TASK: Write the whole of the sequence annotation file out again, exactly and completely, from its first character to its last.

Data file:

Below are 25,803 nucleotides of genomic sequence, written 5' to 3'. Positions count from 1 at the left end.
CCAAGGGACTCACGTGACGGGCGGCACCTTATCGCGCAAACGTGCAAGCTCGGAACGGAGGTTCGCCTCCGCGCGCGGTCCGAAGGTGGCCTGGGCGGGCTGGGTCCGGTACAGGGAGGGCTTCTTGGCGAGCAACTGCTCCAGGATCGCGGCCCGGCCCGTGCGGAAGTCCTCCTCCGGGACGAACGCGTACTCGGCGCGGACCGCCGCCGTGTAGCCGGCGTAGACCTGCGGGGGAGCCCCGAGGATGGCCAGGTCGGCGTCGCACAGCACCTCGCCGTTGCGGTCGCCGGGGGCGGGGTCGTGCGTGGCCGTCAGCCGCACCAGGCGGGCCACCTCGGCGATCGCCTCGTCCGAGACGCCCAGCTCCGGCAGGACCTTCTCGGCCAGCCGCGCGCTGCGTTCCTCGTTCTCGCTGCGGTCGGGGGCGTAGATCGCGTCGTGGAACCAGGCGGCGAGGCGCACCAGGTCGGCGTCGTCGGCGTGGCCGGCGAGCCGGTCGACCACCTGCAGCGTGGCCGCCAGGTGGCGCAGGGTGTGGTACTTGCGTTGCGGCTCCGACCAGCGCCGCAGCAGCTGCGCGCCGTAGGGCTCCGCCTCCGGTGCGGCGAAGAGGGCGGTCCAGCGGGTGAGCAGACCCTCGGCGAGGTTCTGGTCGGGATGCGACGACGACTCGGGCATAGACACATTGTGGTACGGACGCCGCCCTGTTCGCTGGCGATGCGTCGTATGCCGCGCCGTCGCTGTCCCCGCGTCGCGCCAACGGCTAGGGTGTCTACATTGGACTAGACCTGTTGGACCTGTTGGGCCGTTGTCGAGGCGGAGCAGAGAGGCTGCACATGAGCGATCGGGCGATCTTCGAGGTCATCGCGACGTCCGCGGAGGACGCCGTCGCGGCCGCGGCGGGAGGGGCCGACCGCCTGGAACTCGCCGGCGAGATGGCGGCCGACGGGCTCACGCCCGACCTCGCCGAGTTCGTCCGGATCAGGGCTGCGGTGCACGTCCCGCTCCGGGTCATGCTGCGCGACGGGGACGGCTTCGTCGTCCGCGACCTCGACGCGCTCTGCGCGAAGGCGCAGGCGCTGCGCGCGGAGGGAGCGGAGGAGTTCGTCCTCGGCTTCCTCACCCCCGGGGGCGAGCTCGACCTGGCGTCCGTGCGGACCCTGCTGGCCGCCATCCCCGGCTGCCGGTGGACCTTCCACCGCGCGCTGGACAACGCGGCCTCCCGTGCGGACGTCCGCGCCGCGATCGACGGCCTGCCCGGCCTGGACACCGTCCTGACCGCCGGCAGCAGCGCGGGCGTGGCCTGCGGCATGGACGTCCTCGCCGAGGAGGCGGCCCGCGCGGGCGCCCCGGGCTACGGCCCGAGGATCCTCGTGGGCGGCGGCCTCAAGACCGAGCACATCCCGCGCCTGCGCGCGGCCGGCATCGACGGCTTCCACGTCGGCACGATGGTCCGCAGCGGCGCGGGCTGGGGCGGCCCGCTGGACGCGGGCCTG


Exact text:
Below are 25,803 nucleotides of genomic sequence, written 5' to 3'. Positions count from 1 at the left end.
CCAAGGGACTCACGTGACGGGCGGCACCTTATCGCGCAAACGTGCAAGCTCGGAACGGAGGTTCGCCTCCGCGCGCGGTCCGAAGGTGGCCTGGGCGGGCTGGGTCCGGTACAGGGAGGGCTTCTTGGCGAGCAACTGCTCCAGGATCGCGGCCCGGCCCGTGCGGAAGTCCTCCTCCGGGACGAACGCGTACTCGGCGCGGACCGCCGCCGTGTAGCCGGCGTAGACCTGCGGGGGAGCCCCGAGGATGGCCAGGTCGGCGTCGCACAGCACCTCGCCGTTGCGGTCGCCGGGGGCGGGGTCGTGCGTGGCCGTCAGCCGCACCAGGCGGGCCACCTCGGCGATCGCCTCGTCCGAGACGCCCAGCTCCGGCAGGACCTTCTCGGCCAGCCGCGCGCTGCGTTCCTCGTTCTCGCTGCGGTCGGGGGCGTAGATCGCGTCGTGGAACCAGGCGGCGAGGCGCACCAGGTCGGCGTCGTCGGCGTGGCCGGCGAGCCGGTCGACCACCTGCAGCGTGGCCGCCAGGTGGCGCAGGGTGTGGTACTTGCGTTGCGGCTCCGACCAGCGCCGCAGCAGCTGCGCGCCGTAGGGCTCCGCCTCCGGTGCGGCGAAGAGGGCGGTCCAGCGGGTGAGCAGACCCTCGGCGAGGTTCTGGTCGGGATGCGACGACGACTCGGGCATAGACACATTGTGGTACGGACGCCGCCCTGTTCGCTGGCGATGCGTCGTATGCCGCGCCGTCGCTGTCCCCGCGTCGCGCCAACGGCTAGGGTGTCTACATTGGACTAGACCTGTTGGACCTGTTGGGCCGTTGTCGAGGCGGAGCAGAGAGGCTGCACATGAGCGATCGGGCGATCTTCGAGGTCATCGCGACGTCCGCGGAGGACGCCGTCGCGGCCGCGGCGGGAGGGGCCGACCGCCTGGAACTCGCCGGCGAGATGGCGGCCGACGGGCTCACGCCCGACCTCGCCGAGTTCGTCCGGATCAGGGCTGCGGTGCACGTCCCGCTCCGGGTCATGCTGCGCGACGGGGACGGCTTCGTCGTCCGCGACCTCGACGCGCTCTGCGCGAAGGCGCAGGCGCTGCGCGCGGAGGGAGCGGAGGAGTTCGTCCTCGGCTTCCTCACCCCCGGGGGCGAGCTCGACCTGGCGTCCGTGCGGACCCTGCTGGCCGCCATCCCCGGCTGCCGGTGGACCTTCCACCGCGCGCTGGACAACGCGGCCTCCCGTGCGGACGTCCGCGCCGCGATCGACGGCCTGCCCGGCCTGGACACCGTCCTGACCGCCGGCAGCAGCGCGGGCGTGGCCTGCGGCATGGACGTCCTCGCCGAGGAGGCGGCCCGCGCGGGCGCCCCGGGCTACGGCCCGAGGATCCTCGTGGGCGGCGGCCTCAAGACCGAGCACATCCCGCGCCTGCGCGCGGCCGGCATCGACGGCTTCCACGTCGGCACGATGGTCCGCAGCGGCGCGGGCTGGGGCGGCCCGCTGGACGCGGGCCTG